When Should Women See a Doctor?
Not sure if you need a well-woman screening or test? Start a dialogue with our doctors to find out what recommendations may be right for you!
As preventative medicine and medical care advances, and as screening tests become more high-tech, guidelines on recommendations for women’s wellness is changing at a head-turning pace. It can be difficult for many women these days to know when they are due for screenings at various stages throughout their lives.
Only 25% of women consider themselves very informed on what they should do to stay on top of their health.
Recent changes to mammography and pap smear guidelines leave even doctors confused at times, so it’s important to be sure that you’re getting the right advice and staying up-to-date on all of your screening exams yourself.
Skipping annual visits
Recent polls show that 1 in 5 adult women don’t have a personal doctor (or Primary Care Provider-PCP) that they can rely on to keep track of their wellness screenings. Among those that do have a PCP, 1 in 4 of those women had recently delayed or gone without necessary care in the last 12 months. Many women are missing out on these sometimes life-saving screenings that can help aide with early-detection and treatment.
Reasons for irregular check-ups vary, with many women citing their lack of time as the most important factor in foregoing medical care. Many other women struggle with an inability to take off work, or find safe and reliable childcare. Additionally, like many other Americans today, some women cited cost concerns as another barrier to getting the treatment they needed.
Preventative screening recommendations continue to change
Confounding the logistical hassle of getting to a doctor, screening guidance have evolved in recent years -only 25% of women consider themselves very informed on what they should do to stay on top of their health. In 2012, the American Cancer Society no longer recommended that all women undergo annual pap smear screening for cervical cancer. Studies show that it takes most cervical cancers 10 to 20 years to develop, and screening annually was often leading to unnecessary, costly, and sometimes traumatic procedures for many women. Current recommendations now vary based on a woman’s personal history and prior pap smear results, and may now be spaced anywhere from 1-5 years.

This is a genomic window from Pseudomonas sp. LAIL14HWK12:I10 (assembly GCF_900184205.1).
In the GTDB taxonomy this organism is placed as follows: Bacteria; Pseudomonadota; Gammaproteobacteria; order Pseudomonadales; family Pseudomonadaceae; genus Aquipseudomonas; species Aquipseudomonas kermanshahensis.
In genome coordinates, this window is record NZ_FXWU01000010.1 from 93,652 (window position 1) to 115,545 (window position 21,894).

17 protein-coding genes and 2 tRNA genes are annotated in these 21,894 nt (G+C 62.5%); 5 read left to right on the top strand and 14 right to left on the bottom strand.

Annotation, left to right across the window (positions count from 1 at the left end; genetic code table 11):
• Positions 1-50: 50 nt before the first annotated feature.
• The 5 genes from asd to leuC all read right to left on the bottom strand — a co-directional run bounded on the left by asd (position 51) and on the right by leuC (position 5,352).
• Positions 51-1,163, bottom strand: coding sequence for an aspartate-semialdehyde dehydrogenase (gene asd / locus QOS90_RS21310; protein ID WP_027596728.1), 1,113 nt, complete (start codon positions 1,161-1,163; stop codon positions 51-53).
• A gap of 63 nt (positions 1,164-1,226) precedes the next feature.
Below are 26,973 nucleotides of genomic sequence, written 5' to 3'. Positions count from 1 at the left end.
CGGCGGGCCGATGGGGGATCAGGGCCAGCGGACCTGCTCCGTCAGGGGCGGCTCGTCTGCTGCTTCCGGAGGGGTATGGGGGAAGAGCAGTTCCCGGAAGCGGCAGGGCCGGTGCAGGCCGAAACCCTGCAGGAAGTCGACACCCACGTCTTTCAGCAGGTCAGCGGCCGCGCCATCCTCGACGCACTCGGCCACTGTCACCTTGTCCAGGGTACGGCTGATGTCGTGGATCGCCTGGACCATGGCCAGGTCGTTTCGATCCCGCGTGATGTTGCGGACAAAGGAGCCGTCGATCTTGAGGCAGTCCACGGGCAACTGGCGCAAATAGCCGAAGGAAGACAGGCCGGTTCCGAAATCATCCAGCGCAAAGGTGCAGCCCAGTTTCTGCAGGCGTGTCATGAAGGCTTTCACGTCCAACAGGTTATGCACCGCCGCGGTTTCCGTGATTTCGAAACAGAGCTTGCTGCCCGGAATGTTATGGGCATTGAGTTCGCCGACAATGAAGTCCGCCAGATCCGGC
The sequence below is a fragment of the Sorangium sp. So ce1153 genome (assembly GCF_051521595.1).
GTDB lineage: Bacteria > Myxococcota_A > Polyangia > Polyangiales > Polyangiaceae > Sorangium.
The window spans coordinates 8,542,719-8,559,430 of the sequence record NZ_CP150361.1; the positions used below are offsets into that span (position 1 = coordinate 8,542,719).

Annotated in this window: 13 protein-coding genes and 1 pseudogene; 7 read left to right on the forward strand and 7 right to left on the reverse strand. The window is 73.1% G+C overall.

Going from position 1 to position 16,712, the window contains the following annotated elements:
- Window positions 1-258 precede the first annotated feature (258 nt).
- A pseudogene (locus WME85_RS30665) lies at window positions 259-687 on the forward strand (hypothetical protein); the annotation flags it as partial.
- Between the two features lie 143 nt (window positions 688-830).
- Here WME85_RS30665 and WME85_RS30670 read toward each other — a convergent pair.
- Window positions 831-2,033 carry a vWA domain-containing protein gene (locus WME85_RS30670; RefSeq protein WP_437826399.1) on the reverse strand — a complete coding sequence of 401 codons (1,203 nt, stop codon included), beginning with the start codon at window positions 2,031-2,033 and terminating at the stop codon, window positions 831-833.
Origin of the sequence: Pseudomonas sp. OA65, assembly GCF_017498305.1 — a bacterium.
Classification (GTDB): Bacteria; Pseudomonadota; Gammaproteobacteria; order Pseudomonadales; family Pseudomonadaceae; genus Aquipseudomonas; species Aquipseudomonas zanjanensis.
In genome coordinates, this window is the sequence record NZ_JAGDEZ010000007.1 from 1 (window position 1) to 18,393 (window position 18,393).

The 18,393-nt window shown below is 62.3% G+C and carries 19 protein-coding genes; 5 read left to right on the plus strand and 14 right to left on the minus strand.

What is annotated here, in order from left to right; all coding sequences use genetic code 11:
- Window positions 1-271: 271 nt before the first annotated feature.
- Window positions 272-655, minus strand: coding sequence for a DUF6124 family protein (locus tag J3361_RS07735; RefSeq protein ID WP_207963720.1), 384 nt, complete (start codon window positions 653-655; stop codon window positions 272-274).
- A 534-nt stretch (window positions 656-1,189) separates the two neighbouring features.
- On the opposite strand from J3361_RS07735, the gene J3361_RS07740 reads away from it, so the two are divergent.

In the fall of 2015, breast cancer screening recommendations updated both the required age groups and the frequency of exams.
This has caused mass confusion both for providers, and for patients themselves. Not to mention, looking at the history of changes for screenings, it’s easy to see how the details can overwhelm consumers.
So.. what are the current Breast Cancer screening recommendations?
According to the US Preventive Services Task Force, women between the ages of 50 and 74 should plan for a mammographic breast exam every 2 years, unless they have specific risk-factors. For women between 40 and 49, screenings every two years are at the discretion of the patient and her provider, based on family history and their personal risk. Current recommendations for breast cancer, cervical cancer, and more can be found here. Remember that many women do not fall into the “average” category, and it’s always best to discuss your personal history and case with a physician before planning for any screening testing.
What Can I Do to Learn What I Need?
Want to know more about what screenings you might need and when? First Opinion is here to help. Our doctors can help manage symptoms, order tests and screenings, or help you keep your chronic conditions under control, thereby reducing your risk for other diseases. Chat with us 24/7!